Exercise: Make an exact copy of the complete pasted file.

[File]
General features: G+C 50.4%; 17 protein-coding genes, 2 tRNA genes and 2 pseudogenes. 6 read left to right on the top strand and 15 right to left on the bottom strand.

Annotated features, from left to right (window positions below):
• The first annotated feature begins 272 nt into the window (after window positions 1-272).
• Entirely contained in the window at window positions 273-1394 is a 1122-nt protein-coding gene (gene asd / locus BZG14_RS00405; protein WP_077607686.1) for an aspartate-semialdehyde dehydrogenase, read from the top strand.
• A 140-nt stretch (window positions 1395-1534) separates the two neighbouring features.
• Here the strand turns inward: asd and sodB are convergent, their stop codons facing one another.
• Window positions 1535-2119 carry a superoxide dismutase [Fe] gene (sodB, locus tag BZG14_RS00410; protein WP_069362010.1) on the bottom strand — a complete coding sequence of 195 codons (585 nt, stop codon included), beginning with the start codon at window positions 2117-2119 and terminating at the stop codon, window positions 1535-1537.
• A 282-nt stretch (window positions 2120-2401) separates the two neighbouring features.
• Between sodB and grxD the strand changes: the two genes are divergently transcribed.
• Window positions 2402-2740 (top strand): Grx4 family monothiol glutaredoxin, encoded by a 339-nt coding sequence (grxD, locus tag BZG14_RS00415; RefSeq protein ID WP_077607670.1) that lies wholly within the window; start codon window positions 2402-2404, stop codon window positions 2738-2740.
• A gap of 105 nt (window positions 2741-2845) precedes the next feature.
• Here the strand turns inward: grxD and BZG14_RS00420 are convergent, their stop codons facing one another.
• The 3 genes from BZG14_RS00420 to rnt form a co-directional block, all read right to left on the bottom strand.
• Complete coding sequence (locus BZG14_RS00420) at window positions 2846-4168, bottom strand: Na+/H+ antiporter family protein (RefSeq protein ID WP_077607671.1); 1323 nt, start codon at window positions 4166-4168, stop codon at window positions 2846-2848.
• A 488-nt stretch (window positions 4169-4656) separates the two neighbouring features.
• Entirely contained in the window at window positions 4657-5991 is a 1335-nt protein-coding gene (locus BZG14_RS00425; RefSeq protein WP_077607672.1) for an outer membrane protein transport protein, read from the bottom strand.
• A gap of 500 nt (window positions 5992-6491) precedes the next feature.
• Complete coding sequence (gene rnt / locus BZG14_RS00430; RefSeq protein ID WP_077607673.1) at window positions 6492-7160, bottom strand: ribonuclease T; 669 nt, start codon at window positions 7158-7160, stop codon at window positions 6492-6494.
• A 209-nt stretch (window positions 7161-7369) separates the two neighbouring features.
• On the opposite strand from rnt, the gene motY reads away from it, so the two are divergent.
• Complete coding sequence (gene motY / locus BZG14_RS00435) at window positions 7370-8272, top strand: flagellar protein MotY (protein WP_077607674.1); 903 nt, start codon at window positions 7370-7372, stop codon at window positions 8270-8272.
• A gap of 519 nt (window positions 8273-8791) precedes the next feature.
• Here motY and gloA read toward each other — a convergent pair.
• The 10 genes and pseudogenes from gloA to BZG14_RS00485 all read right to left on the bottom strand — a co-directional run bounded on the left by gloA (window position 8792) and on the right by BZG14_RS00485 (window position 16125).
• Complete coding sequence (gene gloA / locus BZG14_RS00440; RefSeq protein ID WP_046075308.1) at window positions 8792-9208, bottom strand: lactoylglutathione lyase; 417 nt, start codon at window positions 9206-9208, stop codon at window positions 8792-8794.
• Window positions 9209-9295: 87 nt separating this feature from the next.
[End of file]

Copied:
General features: G+C 50.4%; 17 protein-coding genes, 2 tRNA genes and 2 pseudogenes. 6 read left to right on the top strand and 15 right to left on the bottom strand.

Annotated features, from left to right (window positions below):
• The first annotated feature begins 272 nt into the window (after window positions 1-272).
• Entirely contained in the window at window positions 273-1394 is a 1122-nt protein-coding gene (gene asd / locus BZG14_RS00405; protein WP_077607686.1) for an aspartate-semialdehyde dehydrogenase, read from the top strand.
• A 140-nt stretch (window positions 1395-1534) separates the two neighbouring features.
• Here the strand turns inward: asd and sodB are convergent, their stop codons facing one another.
• Window positions 1535-2119 carry a superoxide dismutase [Fe] gene (sodB, locus tag BZG14_RS00410; protein WP_069362010.1) on the bottom strand — a complete coding sequence of 195 codons (585 nt, stop codon included), beginning with the start codon at window positions 2117-2119 and terminating at the stop codon, window positions 1535-1537.
• A 282-nt stretch (window positions 2120-2401) separates the two neighbouring features.
• Between sodB and grxD the strand changes: the two genes are divergently transcribed.
• Window positions 2402-2740 (top strand): Grx4 family monothiol glutaredoxin, encoded by a 339-nt coding sequence (grxD, locus tag BZG14_RS00415; RefSeq protein ID WP_077607670.1) that lies wholly within the window; start codon window positions 2402-2404, stop codon window positions 2738-2740.
• A gap of 105 nt (window positions 2741-2845) precedes the next feature.
• Here the strand turns inward: grxD and BZG14_RS00420 are convergent, their stop codons facing one another.
• The 3 genes from BZG14_RS00420 to rnt form a co-directional block, all read right to left on the bottom strand.
• Complete coding sequence (locus BZG14_RS00420) at window positions 2846-4168, bottom strand: Na+/H+ antiporter family protein (RefSeq protein ID WP_077607671.1); 1323 nt, start codon at window positions 4166-4168, stop codon at window positions 2846-2848.
• A 488-nt stretch (window positions 4169-4656) separates the two neighbouring features.
• Entirely contained in the window at window positions 4657-5991 is a 1335-nt protein-coding gene (locus BZG14_RS00425; RefSeq protein WP_077607672.1) for an outer membrane protein transport protein, read from the bottom strand.
• A gap of 500 nt (window positions 5992-6491) precedes the next feature.
• Complete coding sequence (gene rnt / locus BZG14_RS00430; RefSeq protein ID WP_077607673.1) at window positions 6492-7160, bottom strand: ribonuclease T; 669 nt, start codon at window positions 7158-7160, stop codon at window positions 6492-6494.
• A 209-nt stretch (window positions 7161-7369) separates the two neighbouring features.
• On the opposite strand from rnt, the gene motY reads away from it, so the two are divergent.
• Complete coding sequence (gene motY / locus BZG14_RS00435) at window positions 7370-8272, top strand: flagellar protein MotY (protein WP_077607674.1); 903 nt, start codon at window positions 7370-7372, stop codon at window positions 8270-8272.
• A gap of 519 nt (window positions 8273-8791) precedes the next feature.
• Here motY and gloA read toward each other — a convergent pair.
• The 10 genes and pseudogenes from gloA to BZG14_RS00485 all read right to left on the bottom strand — a co-directional run bounded on the left by gloA (window position 8792) and on the right by BZG14_RS00485 (window position 16125).
• Complete coding sequence (gene gloA / locus BZG14_RS00440; RefSeq protein ID WP_046075308.1) at window positions 8792-9208, bottom strand: lactoylglutathione lyase; 417 nt, start codon at window positions 9206-9208, stop codon at window positions 8792-8794.
• Window positions 9209-9295: 87 nt separating this feature from the next.